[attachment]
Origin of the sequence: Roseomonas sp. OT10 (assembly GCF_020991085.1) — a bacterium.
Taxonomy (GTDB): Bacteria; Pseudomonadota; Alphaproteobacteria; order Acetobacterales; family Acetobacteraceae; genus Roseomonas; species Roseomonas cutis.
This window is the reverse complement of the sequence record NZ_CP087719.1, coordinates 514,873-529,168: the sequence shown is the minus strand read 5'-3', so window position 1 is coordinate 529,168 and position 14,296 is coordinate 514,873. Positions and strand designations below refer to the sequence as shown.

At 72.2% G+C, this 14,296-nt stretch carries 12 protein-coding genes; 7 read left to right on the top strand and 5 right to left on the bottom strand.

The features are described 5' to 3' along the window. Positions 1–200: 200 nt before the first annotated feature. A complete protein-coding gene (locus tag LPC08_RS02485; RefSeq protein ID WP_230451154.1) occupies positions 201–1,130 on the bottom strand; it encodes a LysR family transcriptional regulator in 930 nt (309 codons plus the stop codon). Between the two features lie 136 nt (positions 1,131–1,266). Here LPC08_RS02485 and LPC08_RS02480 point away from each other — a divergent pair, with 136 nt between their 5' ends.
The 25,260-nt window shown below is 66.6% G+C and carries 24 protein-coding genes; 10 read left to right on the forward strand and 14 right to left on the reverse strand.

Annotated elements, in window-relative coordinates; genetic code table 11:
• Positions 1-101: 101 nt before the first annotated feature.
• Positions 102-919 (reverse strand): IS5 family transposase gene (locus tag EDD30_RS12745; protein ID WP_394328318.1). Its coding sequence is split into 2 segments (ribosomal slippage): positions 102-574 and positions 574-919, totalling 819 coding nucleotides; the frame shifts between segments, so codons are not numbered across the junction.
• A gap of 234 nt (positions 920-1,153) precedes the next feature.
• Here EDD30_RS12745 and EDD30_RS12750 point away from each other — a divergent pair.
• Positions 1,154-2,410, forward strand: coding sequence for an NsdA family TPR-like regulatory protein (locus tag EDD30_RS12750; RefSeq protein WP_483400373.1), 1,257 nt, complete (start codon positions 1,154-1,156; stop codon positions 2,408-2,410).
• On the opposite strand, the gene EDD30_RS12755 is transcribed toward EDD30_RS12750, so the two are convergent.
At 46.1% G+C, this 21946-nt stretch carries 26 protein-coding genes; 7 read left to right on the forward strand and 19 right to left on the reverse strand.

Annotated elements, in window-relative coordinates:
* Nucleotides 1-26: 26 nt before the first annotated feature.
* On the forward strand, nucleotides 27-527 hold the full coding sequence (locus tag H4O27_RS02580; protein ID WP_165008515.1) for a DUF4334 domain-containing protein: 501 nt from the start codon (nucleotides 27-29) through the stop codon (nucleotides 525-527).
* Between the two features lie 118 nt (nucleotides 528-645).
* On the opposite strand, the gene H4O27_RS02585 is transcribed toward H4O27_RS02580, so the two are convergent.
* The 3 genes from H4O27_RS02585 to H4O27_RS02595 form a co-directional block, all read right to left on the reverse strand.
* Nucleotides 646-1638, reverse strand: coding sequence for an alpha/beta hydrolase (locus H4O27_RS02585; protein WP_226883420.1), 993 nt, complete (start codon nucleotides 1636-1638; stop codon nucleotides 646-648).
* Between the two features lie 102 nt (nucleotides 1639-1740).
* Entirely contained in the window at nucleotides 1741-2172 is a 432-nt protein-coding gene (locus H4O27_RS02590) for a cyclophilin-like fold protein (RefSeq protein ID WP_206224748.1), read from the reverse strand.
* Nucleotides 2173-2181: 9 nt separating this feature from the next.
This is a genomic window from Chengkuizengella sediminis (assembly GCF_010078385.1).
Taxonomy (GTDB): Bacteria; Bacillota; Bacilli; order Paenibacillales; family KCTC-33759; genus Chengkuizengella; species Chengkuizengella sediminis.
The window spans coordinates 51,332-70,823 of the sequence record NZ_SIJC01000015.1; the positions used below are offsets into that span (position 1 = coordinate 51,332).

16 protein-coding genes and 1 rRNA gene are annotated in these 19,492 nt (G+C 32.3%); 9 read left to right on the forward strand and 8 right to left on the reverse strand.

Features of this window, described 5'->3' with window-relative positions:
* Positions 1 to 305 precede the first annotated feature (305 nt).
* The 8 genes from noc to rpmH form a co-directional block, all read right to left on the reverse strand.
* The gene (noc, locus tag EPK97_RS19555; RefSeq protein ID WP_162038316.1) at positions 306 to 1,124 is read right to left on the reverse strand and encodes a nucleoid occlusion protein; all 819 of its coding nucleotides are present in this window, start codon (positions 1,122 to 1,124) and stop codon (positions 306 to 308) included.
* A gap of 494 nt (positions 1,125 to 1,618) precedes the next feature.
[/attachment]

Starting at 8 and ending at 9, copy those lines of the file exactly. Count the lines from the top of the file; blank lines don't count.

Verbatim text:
• Positions 1-101: 101 nt before the first annotated feature.
• Positions 102-919 (reverse strand): IS5 family transposase gene (locus tag EDD30_RS12745; protein ID WP_394328318.1). Its coding sequence is split into 2 segments (ribosomal slippage): positions 102-574 and positions 574-919, totalling 819 coding nucleotides; the frame shifts between segments, so codons are not numbered across the junction.